“That has helped us grow,” Hagan said. “Potential borrowers appreciate that we can move things forward quickly.”

ESB, like many community banks in Western Mass., finds that lending to small to mid-size businesses is its bread and butter.

Jim Hagan

Jim Hagan says recruiting talent from area colleges has helped Westfield Bank build a formidable commercial-lending team.

“It’s a very important part of our balance sheet and, increasingly, on most community banks’ balance sheets,” Sosik said. “Commercial lending has become a priority we focus on, and we’ve grown the commercial portfolio over the past three years in particular. We’re trying to approach a level that gives us about a 50% loan mix — in other words, about 50% of the loans in the portfolio being commercially oriented.”

But he returned again to the importance of building long-term relationships with clients, rather than one-time transactions. “It’s easier for us to do that when we focus on medium to smaller businesses and geographically local businesses, for sure.”

Freedom Credit Union’s loan growth has been aided by its designation as a low-income credit union, which allows it to avoid the cap on commercial lending — 12.5% of assets — that most credit unions must adhere to. This, and an aggressive commercial-loan push in recent years, has seen the institution recognized as a top SBA lender in the region.

“The real growth has been over the last couple of years,” Welch said. “We’ve really matured into being more of a business lender than we originally started out. We do have a low-income designation, which does not put a cap on us, and that’s a big advantage to us in the market we’re in.”

Smith called the institution’s portfolio a “nice mix,” boasting clients ranging from IT companies, a construction firm, and commercial real-estate projects to social services and nonprofits. “We have a nice niche right now in the marketplace, with so many institutions in this market, headquartered in Springfield. Many times, we get phone calls based on the fact that we are a local player in this market.”

Valley’s Got Talent

Just because businesses are borrowing these days and plenty of opportunity seems to exist doesn’t mean growing a portfolio is easy, Sosik told BusinessWest.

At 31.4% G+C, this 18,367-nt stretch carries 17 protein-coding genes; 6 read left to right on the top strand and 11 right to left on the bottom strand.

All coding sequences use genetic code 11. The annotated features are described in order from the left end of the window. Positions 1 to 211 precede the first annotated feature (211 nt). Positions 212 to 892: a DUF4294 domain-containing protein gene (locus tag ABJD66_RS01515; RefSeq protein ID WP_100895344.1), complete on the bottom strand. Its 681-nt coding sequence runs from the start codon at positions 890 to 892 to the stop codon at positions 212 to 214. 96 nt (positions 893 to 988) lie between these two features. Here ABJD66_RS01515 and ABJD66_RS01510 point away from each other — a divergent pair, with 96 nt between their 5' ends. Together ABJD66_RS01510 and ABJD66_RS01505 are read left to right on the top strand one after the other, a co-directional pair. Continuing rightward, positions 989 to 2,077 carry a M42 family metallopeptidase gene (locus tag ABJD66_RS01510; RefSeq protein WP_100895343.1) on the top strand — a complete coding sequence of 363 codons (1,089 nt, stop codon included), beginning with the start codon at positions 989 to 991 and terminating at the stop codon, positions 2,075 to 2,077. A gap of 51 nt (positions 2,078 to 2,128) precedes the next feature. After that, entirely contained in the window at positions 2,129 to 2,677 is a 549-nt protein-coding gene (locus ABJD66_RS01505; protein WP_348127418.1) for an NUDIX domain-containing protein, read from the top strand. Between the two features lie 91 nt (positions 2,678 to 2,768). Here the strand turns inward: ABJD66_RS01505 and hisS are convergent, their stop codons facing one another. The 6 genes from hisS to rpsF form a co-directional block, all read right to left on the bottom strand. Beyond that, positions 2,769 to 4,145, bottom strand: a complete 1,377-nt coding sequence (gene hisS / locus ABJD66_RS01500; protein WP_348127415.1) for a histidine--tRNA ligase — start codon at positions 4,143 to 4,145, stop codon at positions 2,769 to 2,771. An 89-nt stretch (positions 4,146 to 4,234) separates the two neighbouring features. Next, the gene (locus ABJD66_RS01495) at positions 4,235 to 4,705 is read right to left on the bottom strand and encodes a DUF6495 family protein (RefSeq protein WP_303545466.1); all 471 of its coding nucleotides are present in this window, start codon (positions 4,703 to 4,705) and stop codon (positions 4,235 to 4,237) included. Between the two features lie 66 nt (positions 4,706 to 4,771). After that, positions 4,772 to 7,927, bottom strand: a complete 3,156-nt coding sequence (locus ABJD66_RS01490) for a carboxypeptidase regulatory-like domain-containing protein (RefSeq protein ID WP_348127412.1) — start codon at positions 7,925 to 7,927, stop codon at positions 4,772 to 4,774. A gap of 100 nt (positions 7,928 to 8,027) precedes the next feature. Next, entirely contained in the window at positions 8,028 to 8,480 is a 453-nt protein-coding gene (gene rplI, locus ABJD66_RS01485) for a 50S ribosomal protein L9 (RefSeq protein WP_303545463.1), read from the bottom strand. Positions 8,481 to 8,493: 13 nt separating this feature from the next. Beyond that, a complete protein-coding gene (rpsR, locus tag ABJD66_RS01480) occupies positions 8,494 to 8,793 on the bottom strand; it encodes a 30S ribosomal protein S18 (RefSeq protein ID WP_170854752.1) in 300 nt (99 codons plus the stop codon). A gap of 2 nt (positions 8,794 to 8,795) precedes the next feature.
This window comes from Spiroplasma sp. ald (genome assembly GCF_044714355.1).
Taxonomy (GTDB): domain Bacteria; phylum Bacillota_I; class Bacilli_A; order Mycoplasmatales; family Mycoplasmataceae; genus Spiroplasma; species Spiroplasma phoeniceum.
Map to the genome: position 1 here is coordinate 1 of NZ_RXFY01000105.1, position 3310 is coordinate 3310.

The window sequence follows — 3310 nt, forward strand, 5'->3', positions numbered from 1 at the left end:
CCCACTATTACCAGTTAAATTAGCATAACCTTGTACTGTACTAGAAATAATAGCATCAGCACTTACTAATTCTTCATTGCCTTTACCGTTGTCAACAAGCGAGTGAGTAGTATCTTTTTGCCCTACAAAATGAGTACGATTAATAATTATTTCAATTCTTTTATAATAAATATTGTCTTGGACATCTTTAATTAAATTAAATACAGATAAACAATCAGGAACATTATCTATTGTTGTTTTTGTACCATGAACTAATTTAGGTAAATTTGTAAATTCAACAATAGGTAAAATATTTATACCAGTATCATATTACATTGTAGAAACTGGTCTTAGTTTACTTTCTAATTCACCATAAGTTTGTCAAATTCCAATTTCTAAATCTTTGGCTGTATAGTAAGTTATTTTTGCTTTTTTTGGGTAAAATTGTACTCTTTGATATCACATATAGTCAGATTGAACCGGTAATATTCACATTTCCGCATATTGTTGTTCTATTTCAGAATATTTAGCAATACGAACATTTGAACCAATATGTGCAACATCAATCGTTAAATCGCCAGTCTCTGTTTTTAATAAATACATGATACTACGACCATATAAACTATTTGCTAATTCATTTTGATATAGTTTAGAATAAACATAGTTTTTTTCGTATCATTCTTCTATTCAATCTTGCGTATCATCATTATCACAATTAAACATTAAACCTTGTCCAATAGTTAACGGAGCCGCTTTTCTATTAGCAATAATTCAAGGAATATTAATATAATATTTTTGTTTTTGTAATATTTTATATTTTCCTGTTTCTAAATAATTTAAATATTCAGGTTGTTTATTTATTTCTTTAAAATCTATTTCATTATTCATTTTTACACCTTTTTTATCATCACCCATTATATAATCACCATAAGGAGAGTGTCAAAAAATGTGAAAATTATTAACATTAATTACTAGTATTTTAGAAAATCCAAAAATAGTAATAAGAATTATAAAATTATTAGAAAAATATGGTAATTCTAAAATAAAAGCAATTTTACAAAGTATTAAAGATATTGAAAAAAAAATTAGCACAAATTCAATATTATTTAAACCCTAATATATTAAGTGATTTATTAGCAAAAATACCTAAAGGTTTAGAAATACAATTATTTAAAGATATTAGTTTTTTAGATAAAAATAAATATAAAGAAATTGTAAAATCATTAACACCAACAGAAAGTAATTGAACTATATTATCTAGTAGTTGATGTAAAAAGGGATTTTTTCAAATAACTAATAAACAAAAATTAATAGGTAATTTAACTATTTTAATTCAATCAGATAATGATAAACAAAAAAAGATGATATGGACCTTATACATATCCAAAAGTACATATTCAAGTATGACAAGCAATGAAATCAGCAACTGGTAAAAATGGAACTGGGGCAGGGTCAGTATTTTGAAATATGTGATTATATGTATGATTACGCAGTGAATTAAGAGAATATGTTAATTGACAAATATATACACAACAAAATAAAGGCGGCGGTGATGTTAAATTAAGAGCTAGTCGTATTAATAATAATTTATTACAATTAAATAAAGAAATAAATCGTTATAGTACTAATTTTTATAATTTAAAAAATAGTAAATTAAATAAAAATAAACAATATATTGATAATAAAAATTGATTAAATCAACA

“Commercial lending is a focus not just here at ESB, but across the community-bank sector, even on the credit-union side. There are a lot of players all vying for a finite group of customers, and that makes for a very competitive environment.”

Indeed, Welch noted that the local lending landscape has been rife with movement, with banks poaching talent from their competitors and even, in a few cases, entire teams moving from one bank to another.

Hagan said Westfield Bank has been fortunate to retain its top talent, and with the acquisition of Chicopee Savings will have three lending teams headquartered in Westfield, Springfield, and Chicopee.

“We have not lost lenders to our competitors,” he said. “But what we’ve also done is, we’ve actively recruited at colleges and universities. We interview folks and bring them on as credit trainees and groom them in-house. They get to know our culture and our customer base, and in so doing, we’ve created a way for them to grow in their career and for us to develop our own lending team. It’s been highly successful.”

It’s one way Westfield Bank has been able to continually grow its commercial-lending team and its book of loans, especially among small to mid-size, family-owned and closely held businesses that form the core of its portfolio.

As for Welch, he certainly thinks continued growth is sustainable. He noted that Springfield was recently named by CNBC as one of America’s “10 Most Overlooked Cities,” meaning cities where economic development — and, presumably, capital investments by companies — are on the rise, though not many people outside their regions are aware of it. And Springfield is only one part of a region currently booming with entrepreneurial life.

“There’s definitely more opportunity for growth, all the way up to Franklin County,” he said. “With our size and capital, we can compete pretty well. We’re trying to get our name out now, but I think there’s a lot of opportunity up and down the Valley.”

And that’s lending a measure of optimism to the region’s growing ranks of commercial lenders.

Joseph Bednar can be reached at [email protected]